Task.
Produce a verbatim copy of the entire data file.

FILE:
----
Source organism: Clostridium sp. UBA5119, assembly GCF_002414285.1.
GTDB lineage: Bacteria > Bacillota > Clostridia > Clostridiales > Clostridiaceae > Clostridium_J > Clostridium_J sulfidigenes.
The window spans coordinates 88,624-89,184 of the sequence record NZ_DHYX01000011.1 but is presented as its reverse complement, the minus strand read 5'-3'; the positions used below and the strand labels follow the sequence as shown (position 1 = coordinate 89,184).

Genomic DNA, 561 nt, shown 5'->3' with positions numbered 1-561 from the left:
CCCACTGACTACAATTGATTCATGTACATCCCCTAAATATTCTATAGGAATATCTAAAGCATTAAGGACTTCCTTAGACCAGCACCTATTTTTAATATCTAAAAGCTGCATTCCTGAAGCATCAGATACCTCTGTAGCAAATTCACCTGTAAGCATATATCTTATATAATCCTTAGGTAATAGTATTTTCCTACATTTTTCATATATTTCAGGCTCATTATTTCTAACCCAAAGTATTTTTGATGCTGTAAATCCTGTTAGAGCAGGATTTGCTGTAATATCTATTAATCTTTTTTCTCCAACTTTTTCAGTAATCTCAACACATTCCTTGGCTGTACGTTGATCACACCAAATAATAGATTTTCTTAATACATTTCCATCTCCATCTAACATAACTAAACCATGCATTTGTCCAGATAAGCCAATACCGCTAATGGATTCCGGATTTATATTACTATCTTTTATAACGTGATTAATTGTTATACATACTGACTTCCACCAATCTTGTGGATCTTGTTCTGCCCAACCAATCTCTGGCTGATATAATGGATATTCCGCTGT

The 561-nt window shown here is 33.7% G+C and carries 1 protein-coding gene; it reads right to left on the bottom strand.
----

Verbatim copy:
Source organism: Clostridium sp. UBA5119, assembly GCF_002414285.1.
GTDB lineage: Bacteria > Bacillota > Clostridia > Clostridiales > Clostridiaceae > Clostridium_J > Clostridium_J sulfidigenes.
The window spans coordinates 88,624-89,184 of the sequence record NZ_DHYX01000011.1 but is presented as its reverse complement, the minus strand read 5'-3'; the positions used below and the strand labels follow the sequence as shown (position 1 = coordinate 89,184).

Genomic DNA, 561 nt, shown 5'->3' with positions numbered 1-561 from the left:
CCCACTGACTACAATTGATTCATGTACATCCCCTAAATATTCTATAGGAATATCTAAAGCATTAAGGACTTCCTTAGACCAGCACCTATTTTTAATATCTAAAAGCTGCATTCCTGAAGCATCAGATACCTCTGTAGCAAATTCACCTGTAAGCATATATCTTATATAATCCTTAGGTAATAGTATTTTCCTACATTTTTCATATATTTCAGGCTCATTATTTCTAACCCAAAGTATTTTTGATGCTGTAAATCCTGTTAGAGCAGGATTTGCTGTAATATCTATTAATCTTTTTTCTCCAACTTTTTCAGTAATCTCAACACATTCCTTGGCTGTACGTTGATCACACCAAATAATAGATTTTCTTAATACATTTCCATCTCCATCTAACATAACTAAACCATGCATTTGTCCAGATAAGCCAATACCGCTAATGGATTCCGGATTTATATTACTATCTTTTATAACGTGATTAATTGTTATACATACTGACTTCCACCAATCTTGTGGATCTTGTTCTGCCCAACCAATCTCTGGCTGATATAATGGATATTCCGCTGT

The 561-nt window shown here is 33.7% G+C and carries 1 protein-coding gene; it reads right to left on the bottom strand.